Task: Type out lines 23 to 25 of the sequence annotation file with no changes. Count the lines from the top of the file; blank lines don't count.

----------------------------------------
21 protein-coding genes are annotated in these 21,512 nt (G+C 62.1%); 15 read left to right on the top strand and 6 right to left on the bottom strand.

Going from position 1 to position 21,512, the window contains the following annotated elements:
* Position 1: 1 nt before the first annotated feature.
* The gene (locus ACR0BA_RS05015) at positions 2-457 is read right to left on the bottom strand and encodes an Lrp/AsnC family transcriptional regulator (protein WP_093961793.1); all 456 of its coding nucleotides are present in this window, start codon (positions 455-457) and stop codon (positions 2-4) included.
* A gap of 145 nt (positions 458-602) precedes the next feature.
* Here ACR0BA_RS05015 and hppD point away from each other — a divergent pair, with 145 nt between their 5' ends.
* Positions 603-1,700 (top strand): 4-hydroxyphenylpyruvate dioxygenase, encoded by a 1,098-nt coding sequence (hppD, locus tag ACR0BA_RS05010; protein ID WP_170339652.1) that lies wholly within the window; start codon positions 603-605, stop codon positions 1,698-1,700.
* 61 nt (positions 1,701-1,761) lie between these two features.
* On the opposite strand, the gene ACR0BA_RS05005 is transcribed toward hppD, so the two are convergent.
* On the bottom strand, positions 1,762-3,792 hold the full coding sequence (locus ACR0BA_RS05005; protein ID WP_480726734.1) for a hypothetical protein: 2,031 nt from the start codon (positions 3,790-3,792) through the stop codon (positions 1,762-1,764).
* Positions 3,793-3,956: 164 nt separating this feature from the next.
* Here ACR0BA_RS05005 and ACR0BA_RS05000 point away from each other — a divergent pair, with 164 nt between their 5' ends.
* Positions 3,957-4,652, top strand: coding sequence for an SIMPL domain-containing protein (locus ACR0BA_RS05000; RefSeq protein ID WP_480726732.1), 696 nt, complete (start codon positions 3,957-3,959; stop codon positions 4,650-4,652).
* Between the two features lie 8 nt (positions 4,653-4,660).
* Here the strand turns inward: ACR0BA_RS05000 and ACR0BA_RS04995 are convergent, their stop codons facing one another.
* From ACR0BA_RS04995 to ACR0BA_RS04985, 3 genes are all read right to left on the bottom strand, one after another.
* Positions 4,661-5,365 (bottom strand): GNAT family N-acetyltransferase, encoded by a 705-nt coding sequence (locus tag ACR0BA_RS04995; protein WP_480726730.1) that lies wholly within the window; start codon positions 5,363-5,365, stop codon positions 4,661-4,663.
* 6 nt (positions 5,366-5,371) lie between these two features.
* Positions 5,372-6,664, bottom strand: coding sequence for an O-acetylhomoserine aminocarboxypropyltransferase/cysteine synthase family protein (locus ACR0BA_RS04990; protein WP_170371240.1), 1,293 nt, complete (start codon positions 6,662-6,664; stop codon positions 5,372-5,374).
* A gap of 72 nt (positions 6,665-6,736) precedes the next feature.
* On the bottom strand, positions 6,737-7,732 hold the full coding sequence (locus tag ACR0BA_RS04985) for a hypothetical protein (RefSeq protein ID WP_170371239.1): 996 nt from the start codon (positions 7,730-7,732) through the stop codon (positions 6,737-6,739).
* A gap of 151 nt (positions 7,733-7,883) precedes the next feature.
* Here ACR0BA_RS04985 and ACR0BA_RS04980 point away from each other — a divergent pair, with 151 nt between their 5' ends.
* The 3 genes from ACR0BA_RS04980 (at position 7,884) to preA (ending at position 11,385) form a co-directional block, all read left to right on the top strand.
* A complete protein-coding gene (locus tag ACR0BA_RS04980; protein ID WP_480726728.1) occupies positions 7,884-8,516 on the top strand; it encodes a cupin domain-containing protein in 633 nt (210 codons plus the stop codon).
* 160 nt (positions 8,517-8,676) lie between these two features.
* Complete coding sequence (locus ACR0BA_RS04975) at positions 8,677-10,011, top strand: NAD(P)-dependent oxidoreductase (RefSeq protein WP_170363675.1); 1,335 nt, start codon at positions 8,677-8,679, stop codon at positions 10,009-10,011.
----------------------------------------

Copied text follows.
* Here ACR0BA_RS04985 and ACR0BA_RS04980 point away from each other — a divergent pair, with 151 nt between their 5' ends.
* The 3 genes from ACR0BA_RS04980 (at position 7,884) to preA (ending at position 11,385) form a co-directional block, all read left to right on the top strand.
* A complete protein-coding gene (locus tag ACR0BA_RS04980; protein ID WP_480726728.1) occupies positions 7,884-8,516 on the top strand; it encodes a cupin domain-containing protein in 633 nt (210 codons plus the stop codon).